Despising The Goodness Of God:
Spiritual Apathy Will Be Judged

In a Brief Survey of the Epistle of Paul to the Romans
Based on sermons preached in PCC Worship Services, July 2003 to Sep 2005
Part 9c of 83


1 Therefore thou art inexcusable, O man, whosoever thou art that judgest: for wherein thou judgest another, thou condemnest thyself; for thou that judgest doest the same things. 2 But we are sure that the judgment of God is according to truth against them which commit such things. 3 And thinkest thou this, O man, that judgest them which do such things, and doest the same, that thou shalt escape the judgment of God? 4 Or despisest thou the riches of his goodness and forbearance and longsuffering; not knowing that the goodness of God leadeth thee to repentance? 5 But after thy hardness and impenitent heart treasurest up unto thyself wrath against the day of wrath and revelation of the righteous judgment of God” (Romans 2:1-5).

[This is the Third instalment of our study of Romans 2:1-5. Very briefly Paul is seeking to show that all men are guilty before God regardless whether we are gentile, Jewish or Christian. We considered in our first instalment how, even as believers, we are guilty and inexcusable because we do the same things as the gentiles whom we condemn. But why? Paul gives two reasons. We saw the first reason in our second instalment, namely that it is a result of wrong thinking (vv. 2-3). In this final part, we shall be considering the second reason as it is given in verses 4-5. But Paul does not simply state it as a reason, rather, he warns us against it by reminding us that those who are spiritually apathetic will be judged together with all who are clearly unrepentant.]

3. Spiritual Apathy
Will be Judged

a. Paul says:

Or despisest thou the riches of his goodness and forbearance and longsuffering; not knowing that the goodness of God leadeth thee to repentance? (v. 4)

This is part of Paul’s second reason why some of us will continue to do those things, which we condemn in others.

We must always read this verse in context. There are many who take this verse out of context. They say that this verse shows that God loves all men, and desires all men to be saved. But this is not what Paul is saying. We must not twist the Word of God. What is Paul saying? What is the Holy Spirit teaching us?

In the first place, let us understand what the goodness of God is generally. Let us be clear that God is good. God is intrinsically good. All that God does to all His creatures is good. Nothing that He does to anything or anyone is ever bad. God’s goodness is not determined by our perception of whether we like what He is doing to us or not. God does good when He blesses the righteous. God does good also when He curses the wicked. He does good when He rewards a righteous deed. He does good when He punishes a wicked deed. If He were to punish the righteous for His righteous deed, He would not be doing good. So too, He would not be doing good if He blesses the wicked for his wicked deed. God is always good. He is the fountain of all good.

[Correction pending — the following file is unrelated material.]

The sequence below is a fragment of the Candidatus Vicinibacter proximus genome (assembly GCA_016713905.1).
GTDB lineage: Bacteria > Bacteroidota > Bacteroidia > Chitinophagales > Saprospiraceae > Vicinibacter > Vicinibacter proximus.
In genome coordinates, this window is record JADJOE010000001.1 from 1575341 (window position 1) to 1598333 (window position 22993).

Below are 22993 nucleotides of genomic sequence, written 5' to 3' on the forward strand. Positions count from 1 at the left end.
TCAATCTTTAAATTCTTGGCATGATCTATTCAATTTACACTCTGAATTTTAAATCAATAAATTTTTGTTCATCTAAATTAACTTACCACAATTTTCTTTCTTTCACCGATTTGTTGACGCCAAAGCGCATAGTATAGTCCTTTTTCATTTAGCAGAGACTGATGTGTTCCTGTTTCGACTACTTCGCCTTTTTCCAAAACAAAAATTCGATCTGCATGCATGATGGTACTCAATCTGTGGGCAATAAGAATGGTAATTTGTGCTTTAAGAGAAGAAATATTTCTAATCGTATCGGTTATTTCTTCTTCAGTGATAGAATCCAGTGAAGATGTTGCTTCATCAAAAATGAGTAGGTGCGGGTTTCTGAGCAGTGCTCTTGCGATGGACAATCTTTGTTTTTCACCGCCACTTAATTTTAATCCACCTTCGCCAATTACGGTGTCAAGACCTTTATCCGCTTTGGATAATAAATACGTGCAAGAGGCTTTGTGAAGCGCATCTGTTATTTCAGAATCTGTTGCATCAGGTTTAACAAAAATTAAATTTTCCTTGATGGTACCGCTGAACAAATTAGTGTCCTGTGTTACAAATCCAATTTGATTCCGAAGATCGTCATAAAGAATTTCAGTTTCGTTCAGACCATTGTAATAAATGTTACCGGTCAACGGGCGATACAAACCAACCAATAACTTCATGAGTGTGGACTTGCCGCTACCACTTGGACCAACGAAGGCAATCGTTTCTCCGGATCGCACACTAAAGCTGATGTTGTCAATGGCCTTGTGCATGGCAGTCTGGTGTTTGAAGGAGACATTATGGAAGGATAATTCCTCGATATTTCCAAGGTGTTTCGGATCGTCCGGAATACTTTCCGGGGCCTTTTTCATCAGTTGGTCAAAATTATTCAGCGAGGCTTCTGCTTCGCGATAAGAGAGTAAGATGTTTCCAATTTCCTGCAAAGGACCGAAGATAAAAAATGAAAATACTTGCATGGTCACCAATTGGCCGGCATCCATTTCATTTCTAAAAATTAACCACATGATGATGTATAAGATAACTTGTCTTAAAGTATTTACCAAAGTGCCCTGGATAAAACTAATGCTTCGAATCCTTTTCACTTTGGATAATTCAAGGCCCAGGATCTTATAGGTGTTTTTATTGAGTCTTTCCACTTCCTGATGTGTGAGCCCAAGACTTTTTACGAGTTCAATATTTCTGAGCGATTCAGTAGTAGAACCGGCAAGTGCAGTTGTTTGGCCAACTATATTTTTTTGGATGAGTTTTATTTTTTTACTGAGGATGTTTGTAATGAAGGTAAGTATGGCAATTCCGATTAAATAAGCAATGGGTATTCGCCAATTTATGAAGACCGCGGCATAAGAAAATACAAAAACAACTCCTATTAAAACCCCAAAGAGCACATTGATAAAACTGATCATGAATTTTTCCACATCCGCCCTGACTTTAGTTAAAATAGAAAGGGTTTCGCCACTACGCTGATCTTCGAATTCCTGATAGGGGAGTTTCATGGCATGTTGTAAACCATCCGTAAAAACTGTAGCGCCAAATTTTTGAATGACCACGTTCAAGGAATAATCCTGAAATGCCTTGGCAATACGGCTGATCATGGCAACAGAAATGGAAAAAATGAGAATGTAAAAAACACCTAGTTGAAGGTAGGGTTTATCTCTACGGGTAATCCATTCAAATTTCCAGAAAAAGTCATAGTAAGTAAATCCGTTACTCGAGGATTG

But in the second place, understand that there is a sense in which the goodness of God is directed only to His children. This is the goodness that the apostle Paul is referring in our text.

Now, take note that the two ‘goodness’ in verse 4 are different words in the Greek. The first ‘goodness’ (χρηστότης) is usually translated elsewhere as ‘kindness’ or ‘gentleness’ (2 Cor 6:6; Eph 2:7; Col 3:12; Tit 3:4; Gal 5:22). It is a specific kind of ‘goodness’ that has to do with a disposition of kindness. The second ‘goodness’ (χρηστός) is a related but different word. Paul is using it to summarise the first three terms: “goodness” (or more specifically “kindness”), “forbearance” and “longsuffering.” In this verse, kindness, forbearance and longsuffering are all manifestations of God’s goodness towards His children.

  • Kindness is God’s gentleness and love, which He demonstrates towards His children. This loving-kindness or goodness-kindness of God toward us is the basis for all that God does for us in our redemption. It is His kindness towards us that makes it possible that we who are creatures of dust can have a relationship with him though He is our infinite Creator. It is on account of Christ’s living and dying for us that God is kind and good towards us. The Holy Spirit is given to us because God is kind and good to us. We are adopted as His children and can call Him “Abba, Father,” because He has shown us His kindness and goodness.
  • Longsuffering, on the other hand, speaks of the patience and perseverance of God. It speaks of God desiring to deliver His people out of their suffering and sorrows, but patiently waiting until the time is ripe. Suppose my daughter is carrying a glass of water, and she trips and falls. And she comes to me with her hands covered with blood and glass pieces. She is crying, and as I try to take out the pieces, she struggles and screams and begs me to stop; but I persevere on until every piece is taken out—that is longsuffering. God is longsuffering towards us in persevering to prepare us for heaven despite the pain we have to experience. But most of all, God is longsuffering towards us in that Christ His only begotten Son had to suffer on our behalf that we may have life.
  • Forbearance is slightly different from longsuffering. It speaks of toleration. It speaks of God bearing with the sin of His elect before they come to repentance. It speaks also of His bearing with their sin as He prepares them for life in heaven. Suppose I am teaching my son how to read. But he is not very keen, and not only so but he keeps getting distracted and keeps grumbling and playing with everything he can reach. It is frustrating, but if I persist to train him despite his protests and rebellion, I am exercising forbearance. God is exercising forbearance towards his ungrateful children as He prepares us for heaven.